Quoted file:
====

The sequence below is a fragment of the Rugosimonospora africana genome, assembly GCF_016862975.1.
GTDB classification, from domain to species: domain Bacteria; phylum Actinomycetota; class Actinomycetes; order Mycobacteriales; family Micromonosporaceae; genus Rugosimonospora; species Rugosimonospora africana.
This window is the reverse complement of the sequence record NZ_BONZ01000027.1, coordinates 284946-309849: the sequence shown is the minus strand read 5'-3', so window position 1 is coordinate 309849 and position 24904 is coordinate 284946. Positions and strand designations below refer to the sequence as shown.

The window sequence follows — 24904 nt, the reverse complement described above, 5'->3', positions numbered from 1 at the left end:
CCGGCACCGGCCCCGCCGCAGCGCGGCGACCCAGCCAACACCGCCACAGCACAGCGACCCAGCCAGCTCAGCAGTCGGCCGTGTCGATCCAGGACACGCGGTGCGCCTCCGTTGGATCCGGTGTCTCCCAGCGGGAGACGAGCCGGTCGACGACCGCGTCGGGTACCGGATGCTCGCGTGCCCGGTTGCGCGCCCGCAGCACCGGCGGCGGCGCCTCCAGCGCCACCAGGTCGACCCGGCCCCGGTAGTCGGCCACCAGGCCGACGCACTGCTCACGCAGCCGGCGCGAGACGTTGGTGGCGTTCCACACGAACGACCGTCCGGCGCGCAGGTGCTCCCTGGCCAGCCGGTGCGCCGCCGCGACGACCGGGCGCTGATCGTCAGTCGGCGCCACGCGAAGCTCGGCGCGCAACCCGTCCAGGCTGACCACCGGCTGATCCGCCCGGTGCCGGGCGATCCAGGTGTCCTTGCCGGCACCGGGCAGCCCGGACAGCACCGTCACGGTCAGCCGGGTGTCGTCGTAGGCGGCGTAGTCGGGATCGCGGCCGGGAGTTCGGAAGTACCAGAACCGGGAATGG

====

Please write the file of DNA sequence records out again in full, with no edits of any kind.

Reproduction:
The sequence below is a fragment of the Rugosimonospora africana genome, assembly GCF_016862975.1.
GTDB classification, from domain to species: domain Bacteria; phylum Actinomycetota; class Actinomycetes; order Mycobacteriales; family Micromonosporaceae; genus Rugosimonospora; species Rugosimonospora africana.
This window is the reverse complement of the sequence record NZ_BONZ01000027.1, coordinates 284946-309849: the sequence shown is the minus strand read 5'-3', so window position 1 is coordinate 309849 and position 24904 is coordinate 284946. Positions and strand designations below refer to the sequence as shown.

The window sequence follows — 24904 nt, the reverse complement described above, 5'->3', positions numbered from 1 at the left end:
CCGGCACCGGCCCCGCCGCAGCGCGGCGACCCAGCCAACACCGCCACAGCACAGCGACCCAGCCAGCTCAGCAGTCGGCCGTGTCGATCCAGGACACGCGGTGCGCCTCCGTTGGATCCGGTGTCTCCCAGCGGGAGACGAGCCGGTCGACGACCGCGTCGGGTACCGGATGCTCGCGTGCCCGGTTGCGCGCCCGCAGCACCGGCGGCGGCGCCTCCAGCGCCACCAGGTCGACCCGGCCCCGGTAGTCGGCCACCAGGCCGACGCACTGCTCACGCAGCCGGCGCGAGACGTTGGTGGCGTTCCACACGAACGACCGTCCGGCGCGCAGGTGCTCCCTGGCCAGCCGGTGCGCCGCCGCGACGACCGGGCGCTGATCGTCAGTCGGCGCCACGCGAAGCTCGGCGCGCAACCCGTCCAGGCTGACCACCGGCTGATCCGCCCGGTGCCGGGCGATCCAGGTGTCCTTGCCGGCACCGGGCAGCCCGGACAGCACCGTCACGGTCAGCCGGGTGTCGTCGTAGGCGGCGTAGTCGGGATCGCGGCCGGGAGTTCGGAAGTACCAGAACCGGGAATGG